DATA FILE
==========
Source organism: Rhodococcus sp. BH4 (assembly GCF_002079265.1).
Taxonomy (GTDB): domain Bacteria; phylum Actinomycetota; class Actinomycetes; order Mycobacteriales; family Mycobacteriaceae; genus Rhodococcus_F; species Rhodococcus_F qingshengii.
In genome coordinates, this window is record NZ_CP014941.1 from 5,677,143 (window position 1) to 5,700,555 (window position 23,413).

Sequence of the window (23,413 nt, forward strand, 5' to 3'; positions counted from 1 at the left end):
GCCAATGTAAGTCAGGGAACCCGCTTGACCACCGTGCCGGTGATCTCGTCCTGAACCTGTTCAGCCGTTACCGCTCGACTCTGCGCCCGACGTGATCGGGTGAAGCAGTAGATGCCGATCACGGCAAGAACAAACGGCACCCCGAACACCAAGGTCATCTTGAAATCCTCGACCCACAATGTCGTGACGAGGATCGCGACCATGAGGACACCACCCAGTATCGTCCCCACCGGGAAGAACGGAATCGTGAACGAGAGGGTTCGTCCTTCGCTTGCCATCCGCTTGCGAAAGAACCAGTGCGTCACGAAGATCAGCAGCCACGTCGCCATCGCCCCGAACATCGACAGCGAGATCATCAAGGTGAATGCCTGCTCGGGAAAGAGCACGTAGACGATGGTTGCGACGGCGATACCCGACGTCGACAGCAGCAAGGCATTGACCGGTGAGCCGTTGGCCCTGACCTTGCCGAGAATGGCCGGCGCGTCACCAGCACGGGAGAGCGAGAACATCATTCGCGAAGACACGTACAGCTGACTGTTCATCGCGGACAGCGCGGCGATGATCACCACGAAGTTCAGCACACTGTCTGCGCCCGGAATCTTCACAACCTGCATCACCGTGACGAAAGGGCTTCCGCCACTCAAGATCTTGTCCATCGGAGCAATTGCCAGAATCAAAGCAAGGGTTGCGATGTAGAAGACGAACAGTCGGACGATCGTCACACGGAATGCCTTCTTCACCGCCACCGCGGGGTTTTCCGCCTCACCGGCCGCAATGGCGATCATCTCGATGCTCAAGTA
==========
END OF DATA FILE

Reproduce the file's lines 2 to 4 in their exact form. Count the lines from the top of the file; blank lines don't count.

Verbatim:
Taxonomy (GTDB): domain Bacteria; phylum Actinomycetota; class Actinomycetes; order Mycobacteriales; family Mycobacteriaceae; genus Rhodococcus_F; species Rhodococcus_F qingshengii.
In genome coordinates, this window is record NZ_CP014941.1 from 5,677,143 (window position 1) to 5,700,555 (window position 23,413).

Sequence of the window (23,413 nt, forward strand, 5' to 3'; positions counted from 1 at the left end):